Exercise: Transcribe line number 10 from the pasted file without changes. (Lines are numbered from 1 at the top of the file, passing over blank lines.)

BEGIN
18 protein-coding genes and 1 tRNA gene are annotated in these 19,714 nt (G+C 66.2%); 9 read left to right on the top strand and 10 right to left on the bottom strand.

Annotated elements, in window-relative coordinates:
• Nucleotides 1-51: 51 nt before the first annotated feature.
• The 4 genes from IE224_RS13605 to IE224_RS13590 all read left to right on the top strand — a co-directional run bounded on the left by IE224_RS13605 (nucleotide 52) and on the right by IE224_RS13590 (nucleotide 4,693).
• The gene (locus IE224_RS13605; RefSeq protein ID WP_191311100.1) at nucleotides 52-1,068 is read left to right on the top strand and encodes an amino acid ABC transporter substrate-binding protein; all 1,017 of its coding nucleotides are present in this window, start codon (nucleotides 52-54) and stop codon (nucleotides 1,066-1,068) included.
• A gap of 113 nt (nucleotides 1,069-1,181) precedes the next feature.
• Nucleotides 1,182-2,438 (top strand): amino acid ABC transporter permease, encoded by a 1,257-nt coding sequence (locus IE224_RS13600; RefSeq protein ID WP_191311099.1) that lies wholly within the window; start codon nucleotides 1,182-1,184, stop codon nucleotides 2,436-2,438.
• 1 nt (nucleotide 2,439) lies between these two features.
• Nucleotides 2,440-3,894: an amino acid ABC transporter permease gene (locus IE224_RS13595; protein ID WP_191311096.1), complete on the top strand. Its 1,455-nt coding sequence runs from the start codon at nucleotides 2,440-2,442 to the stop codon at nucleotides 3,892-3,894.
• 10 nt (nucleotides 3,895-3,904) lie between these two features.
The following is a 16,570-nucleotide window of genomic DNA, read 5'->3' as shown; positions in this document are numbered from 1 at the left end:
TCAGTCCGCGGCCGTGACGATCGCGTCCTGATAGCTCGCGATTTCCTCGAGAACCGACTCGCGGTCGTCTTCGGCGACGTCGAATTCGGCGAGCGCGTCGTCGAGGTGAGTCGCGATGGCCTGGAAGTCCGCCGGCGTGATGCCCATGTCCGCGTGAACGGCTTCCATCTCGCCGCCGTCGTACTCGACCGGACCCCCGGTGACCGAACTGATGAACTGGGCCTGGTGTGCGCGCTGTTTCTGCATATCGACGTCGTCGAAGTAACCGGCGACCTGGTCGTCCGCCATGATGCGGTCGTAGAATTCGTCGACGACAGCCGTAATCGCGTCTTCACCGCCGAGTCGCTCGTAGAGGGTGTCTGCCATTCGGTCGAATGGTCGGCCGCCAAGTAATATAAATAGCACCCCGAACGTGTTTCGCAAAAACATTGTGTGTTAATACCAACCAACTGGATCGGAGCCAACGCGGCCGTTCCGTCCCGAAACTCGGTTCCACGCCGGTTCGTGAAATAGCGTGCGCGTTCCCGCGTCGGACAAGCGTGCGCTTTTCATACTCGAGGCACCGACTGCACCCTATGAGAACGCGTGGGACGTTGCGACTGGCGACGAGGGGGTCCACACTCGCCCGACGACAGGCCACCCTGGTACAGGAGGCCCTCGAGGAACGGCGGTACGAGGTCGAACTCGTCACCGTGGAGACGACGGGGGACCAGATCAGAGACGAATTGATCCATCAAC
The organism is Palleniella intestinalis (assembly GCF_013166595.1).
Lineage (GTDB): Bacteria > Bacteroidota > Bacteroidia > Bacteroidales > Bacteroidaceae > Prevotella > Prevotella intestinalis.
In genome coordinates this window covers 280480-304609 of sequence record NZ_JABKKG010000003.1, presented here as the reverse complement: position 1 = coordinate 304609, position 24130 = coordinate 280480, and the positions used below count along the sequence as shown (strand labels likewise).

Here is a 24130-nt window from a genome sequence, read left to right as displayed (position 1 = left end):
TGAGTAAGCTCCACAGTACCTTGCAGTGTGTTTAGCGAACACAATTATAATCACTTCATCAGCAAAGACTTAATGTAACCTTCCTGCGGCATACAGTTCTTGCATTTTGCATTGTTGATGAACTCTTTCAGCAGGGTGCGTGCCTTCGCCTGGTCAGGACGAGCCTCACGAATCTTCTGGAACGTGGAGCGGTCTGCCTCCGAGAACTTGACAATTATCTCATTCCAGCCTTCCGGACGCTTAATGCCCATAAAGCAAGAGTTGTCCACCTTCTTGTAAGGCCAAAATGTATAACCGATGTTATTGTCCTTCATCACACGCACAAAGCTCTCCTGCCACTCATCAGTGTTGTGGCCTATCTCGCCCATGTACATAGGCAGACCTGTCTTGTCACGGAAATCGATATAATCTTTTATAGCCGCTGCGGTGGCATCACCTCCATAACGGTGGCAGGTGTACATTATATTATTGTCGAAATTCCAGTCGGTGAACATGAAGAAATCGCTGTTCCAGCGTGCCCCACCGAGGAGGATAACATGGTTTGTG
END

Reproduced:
• 10 nt (nucleotides 3,895-3,904) lie between these two features.